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The Belding office of The Right Door for hope, recovery and wellness center will have an addition put on the north side of the building to add six treatment rooms, bathrooms and showers in order to expand treatment options offered to area autistic children and families. — Daily News/Emilee Nielsen

Belding mental health center expanding treatment for autism

The Center for Disease Control and Prevention, in a 2014 study, determined that an average of one in 68 children between the ages of 3 and 17 in the United States are on the autism spectrum. The Right Door for hope, recovery and wellness, formerly the Ionia County Mental Health Department, is working toward offering behavioral services to more autistic children in the area community by constructing an addition to their facility in Belding.

Belding City Councilman Jerry Lallo delivered a resignation speech Tuesday night in which he thanked fellow council members for the opportunity to serve and expressed regret about not being able to finish his term. — Daily News/Emilee Nielsen

Belding City Council member resigns to care for his father

A Belding City Council member resigned during Tuesday night’s regular council meeting. Jerry Lallo’s resignation is effective immediately and comes in the wake of his father’s decline in health. Lallo, who was elected in 2013, will be moving to Florida to assist in his father’s care.

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Belding school board approves sale of used iPads to the community

Used iPads will soon be for sale to the Belding community. The Belding Area Schools Board of Education on Monday approved the sale of surplus technology to the committee. No date has yet been set for the sale.

The Belding Bros. Clock Tower, constructed in 1903 and located on the corner of Bridge and Main streets in Belding, came down in May 2013. Some portions of the tower still exist. — File photo

First Belding clock tower meeting sparsely attended

The last formal meeting to rebuild Belding’s clock tower took place in August 2013. On Wednesday evening, Belding Mayor Ron Gunderson and Mayor Pro Tem Tom Jones convened a public meeting to gauge interest in rebuilding the clock tower. There were four people in attendance.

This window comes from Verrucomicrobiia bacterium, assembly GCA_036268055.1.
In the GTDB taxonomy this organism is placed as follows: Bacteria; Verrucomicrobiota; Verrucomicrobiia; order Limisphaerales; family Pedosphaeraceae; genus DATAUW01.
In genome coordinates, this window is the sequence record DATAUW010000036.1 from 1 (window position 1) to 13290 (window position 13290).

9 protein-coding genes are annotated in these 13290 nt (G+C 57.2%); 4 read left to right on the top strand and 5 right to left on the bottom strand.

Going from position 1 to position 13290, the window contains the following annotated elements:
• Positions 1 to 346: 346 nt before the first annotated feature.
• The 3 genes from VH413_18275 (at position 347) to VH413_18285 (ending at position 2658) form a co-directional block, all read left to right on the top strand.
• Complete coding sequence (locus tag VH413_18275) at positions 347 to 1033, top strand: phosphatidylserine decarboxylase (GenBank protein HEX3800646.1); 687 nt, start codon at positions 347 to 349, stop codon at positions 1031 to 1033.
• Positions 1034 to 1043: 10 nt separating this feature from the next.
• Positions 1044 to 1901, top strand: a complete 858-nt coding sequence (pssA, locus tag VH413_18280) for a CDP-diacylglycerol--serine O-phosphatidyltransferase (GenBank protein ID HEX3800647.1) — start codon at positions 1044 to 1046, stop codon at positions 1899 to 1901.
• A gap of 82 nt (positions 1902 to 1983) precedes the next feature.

Ed Schermerhorn, left, and Jeff Puehler, of the Belding Department of Public Works, work together to remove a 35 mph speed sign on S. Bridge St. in Belding on Wednesday afternoon, and to replace it with a 25 mph speed limit sign. — Daily News/Cory Smith

Belding slows down speed limit on S. Bridge Street from city limits to M-44

The Belding City Council wants motorists to slow down. The council voted 4-0 on Tuesday, with Councilman Jerome Lallo absent, to approve an order to decrease the speed limit on S. Bridge Street “from the city limits at Flat River Trail into town at M-44,” according to Police Chief Dale Nelson.

Grattan Township resident Gary Slosser believes he has been unfairly targeted by township officials in dealing with a property dispute with fellow neighbors over the pooling of rainwater. — Daily News/Cory Smith

‘Pooling water’ creates tension for Grattan residents, officials

A property dispute between residents will be given a chance for private resolution before it returns to the Grattan Township Board. During Monday evening’s meeting, board members discussed what Township Supervisor Frank Force described as a “two-year issue” involving residents Gary Slosser, Curtis Holt and Janise Riney.

Grattan Elementary School sixth-graders and brothers, Henry Merren, 11, left, and Owen Merren, 11, explain to their classroom details they recently researched about the Flint water crisis. — Daily News/Cory Smith

Grattan students have ‘penny wars’ to help Flint residents

The first thing a visitor to Grattan Academy Elementary School sees as they walk into the building is a case displaying four jars filled with change beneath the phrase, “Let the penny wars begin!”

Belding Area Schools Transportation Director Beverly Brownell points to a map of Belding with every bus route throughout the school district. A new electronic routing system will replace the map, which is currently organized with color-coded thumbtacks and pushpins. — Daily News/Cory Smith

New transportation system coming to Belding schools

When plotting bus routes for Belding Area Schools, Transportation Director Beverly Brownell often feels like she’s jumping a few decades into the past. That’s because the current system in place involves a printed map that uses a color-coded system of pushpins and thumb tacks to map out the school district’s bus routes.

Members of the Belding Area Schools Board of Education listen to a presentation from Donna Oser, the director of leadership, development and executive search services for the Michigan Association of School Boards, during a special Jan. 6 board meeting. — Daily News/Cory Smith

Belding schools starts its superintendent search

The search for the next superintendent of Belding Area Schools is now underway. The Belding Area Schools Board of Education had a special meeting Jan. 6 to begin crafting a framework for the hiring process that will extend through the next six months.

The Shiloh Community Church Food Pantry is organized in a way that visitors can “shop” through the pantry with assistance from a volunteer to ensure they leave with enough items to support their family. — Daily News/Cory Smith

Shiloh Community Church Food Pantry ‘paying it forward’

The Shiloh Community Church Food Pantry has been providing food for 20 years, and the need for its services are as important now as when it first opened. Open every Monday from 11 a.m. to 1 p.m., the pantry, located at 8197 Heth St. in Orleans Township, offers a variety of foods and other items for families in need.